First up, the CHRISTMAS PARTY!! Staff might be champing at the bit to get rocking around the Christmas tree, but employers frequently get themselves stressed out worrying about employment law implications.
Most of the potential problems come from the consumption of alcohol; remember that there have been cases where employers have been found to be liable for party punch-ups because their attitude to free alcohol was held to have fuelled the fisticuffs. So be sensible about the amount that is on offer and be sure to provide plenty of soft drink options. Your photocopier will be grateful, even if staff won’t!
- It may be useful to remind managers that loose lips sink ships, so they should keep shtum if they feel the urge to wax lyrical about the job promotions that their staff are sure to get (nudge, nudge, wink, wink).
- Think about running equal opportunities training prior to the festivities. That way, if you find staff sneaking off to the broom cupboard to “go over the figures” mid-party, you may be able to invoke a statutory defence against any harassment claims that come your way.
Next on the list- the perennial headache of annual leave at Christmas time. If your workplace stays open at Christmas, you will be familiar with the problem of the Christmas holiday rota.
- Remember that you do not have to pay overtime during public holidays, unless your employment contracts specify otherwise.
- If no-one volunteers to work, ensure that you are fair about staff rotas. Don’t assume that non-Christians will be happy to work and have regard to those wishing to attend religious services.
- Remember that annual leave continues to accrue for staff who are absent due to long term illness, and that they should be permitted to carry forward leave to the next holiday year.
- Similarly, those members of staff on maternity or adoption leave continue to accrue annual leave and they may have to carry forward holidays between holiday years to “tack it on” to the end of their leave.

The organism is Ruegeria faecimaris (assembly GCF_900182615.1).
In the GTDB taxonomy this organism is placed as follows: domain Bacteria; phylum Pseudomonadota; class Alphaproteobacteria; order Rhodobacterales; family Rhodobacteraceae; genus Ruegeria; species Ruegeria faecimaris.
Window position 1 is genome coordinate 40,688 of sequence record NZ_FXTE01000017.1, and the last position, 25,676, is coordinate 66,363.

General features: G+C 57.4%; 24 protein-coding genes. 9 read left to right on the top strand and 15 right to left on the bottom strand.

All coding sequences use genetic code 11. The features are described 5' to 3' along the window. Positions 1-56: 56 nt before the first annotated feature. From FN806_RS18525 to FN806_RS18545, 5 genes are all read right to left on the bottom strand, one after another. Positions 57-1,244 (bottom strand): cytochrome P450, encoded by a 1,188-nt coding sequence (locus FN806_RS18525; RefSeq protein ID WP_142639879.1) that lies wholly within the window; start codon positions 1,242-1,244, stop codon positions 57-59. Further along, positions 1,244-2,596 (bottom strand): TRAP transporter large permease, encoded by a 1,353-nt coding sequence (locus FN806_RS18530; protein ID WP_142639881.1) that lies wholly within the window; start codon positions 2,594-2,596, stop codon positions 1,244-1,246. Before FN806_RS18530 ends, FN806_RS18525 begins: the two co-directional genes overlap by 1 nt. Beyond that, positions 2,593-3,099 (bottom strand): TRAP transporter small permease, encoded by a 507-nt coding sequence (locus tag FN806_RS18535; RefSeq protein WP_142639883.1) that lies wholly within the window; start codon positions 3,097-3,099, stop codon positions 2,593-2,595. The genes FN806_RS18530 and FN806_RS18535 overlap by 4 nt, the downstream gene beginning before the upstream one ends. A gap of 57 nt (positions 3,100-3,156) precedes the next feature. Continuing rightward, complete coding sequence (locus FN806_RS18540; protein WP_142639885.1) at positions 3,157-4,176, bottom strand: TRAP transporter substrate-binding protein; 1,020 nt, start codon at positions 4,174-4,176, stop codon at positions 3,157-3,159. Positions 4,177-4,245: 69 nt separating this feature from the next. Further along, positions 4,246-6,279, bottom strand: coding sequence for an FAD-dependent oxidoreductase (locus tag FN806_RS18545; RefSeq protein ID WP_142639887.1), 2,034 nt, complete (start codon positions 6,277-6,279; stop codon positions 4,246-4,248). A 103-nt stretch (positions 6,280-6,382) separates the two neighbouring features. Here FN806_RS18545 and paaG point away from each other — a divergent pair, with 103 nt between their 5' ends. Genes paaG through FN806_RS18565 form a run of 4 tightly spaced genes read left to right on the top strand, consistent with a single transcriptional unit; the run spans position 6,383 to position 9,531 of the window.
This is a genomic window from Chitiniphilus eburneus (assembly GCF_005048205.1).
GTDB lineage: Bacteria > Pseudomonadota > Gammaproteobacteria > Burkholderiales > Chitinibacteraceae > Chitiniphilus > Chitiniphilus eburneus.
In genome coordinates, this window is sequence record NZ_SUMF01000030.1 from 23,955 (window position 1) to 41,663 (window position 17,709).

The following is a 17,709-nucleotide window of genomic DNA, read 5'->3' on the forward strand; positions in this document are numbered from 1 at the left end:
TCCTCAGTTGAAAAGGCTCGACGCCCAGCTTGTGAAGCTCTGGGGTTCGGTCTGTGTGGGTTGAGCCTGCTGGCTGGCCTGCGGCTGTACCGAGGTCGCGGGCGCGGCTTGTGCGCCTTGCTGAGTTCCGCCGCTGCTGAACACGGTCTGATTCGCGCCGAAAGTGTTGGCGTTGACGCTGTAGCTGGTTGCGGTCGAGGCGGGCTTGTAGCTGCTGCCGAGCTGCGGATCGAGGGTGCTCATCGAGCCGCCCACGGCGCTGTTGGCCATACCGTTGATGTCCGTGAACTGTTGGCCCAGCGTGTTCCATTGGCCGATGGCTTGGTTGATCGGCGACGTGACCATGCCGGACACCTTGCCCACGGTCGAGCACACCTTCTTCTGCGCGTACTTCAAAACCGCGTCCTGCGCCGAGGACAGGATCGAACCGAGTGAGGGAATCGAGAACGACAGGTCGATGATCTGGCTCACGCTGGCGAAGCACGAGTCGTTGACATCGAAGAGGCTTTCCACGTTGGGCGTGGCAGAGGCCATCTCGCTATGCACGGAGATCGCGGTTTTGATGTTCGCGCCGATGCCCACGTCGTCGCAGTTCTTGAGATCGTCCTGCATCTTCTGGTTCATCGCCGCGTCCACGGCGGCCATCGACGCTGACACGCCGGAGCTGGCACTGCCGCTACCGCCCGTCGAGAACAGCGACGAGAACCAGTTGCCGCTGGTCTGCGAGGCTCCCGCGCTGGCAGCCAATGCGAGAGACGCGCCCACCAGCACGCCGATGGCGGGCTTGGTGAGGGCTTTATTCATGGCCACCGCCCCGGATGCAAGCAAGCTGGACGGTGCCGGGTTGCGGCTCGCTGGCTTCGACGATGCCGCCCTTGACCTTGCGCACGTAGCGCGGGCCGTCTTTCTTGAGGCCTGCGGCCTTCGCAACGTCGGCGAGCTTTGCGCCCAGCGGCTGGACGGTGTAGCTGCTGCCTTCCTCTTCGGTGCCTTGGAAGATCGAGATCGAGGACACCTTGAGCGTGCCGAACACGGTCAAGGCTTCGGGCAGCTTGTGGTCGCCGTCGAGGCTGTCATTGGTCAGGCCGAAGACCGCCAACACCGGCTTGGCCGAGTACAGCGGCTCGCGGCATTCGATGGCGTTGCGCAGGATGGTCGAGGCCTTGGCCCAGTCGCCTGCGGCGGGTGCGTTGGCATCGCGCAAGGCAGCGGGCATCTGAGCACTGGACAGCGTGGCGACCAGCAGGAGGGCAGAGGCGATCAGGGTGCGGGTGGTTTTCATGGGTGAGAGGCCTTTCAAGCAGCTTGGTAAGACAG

We turn now to the issue of Christmas bonuses. It’s been a tough year for UK businesses, with recent data showing that employers are less likely to award Christmas bonuses than last year.
- Whether or not you have a contractual obligation to give a bonus will depend, to a great extent, on how often you have done so in the past. If you have always granted a Christmas bonus and your contracts do not state that they are discretionary, then you may be on thin ice if you want to withdraw the bonus this year.
- If you are going to offer a bonus this year, make sure you remember to include those who are off on mat leave or long term sick, provided that the bonus is not linked to individual performance.
And finally, spare a thought for those who are struggling at this time of year. Whether that is because of problems at home, recent bereavement or other personal problems, some people find the Christmas period particular difficult to cope with and this may affect their work. It may be useful for managers to have a brief chat with people they know to be struggling and offer them extra support if they need it.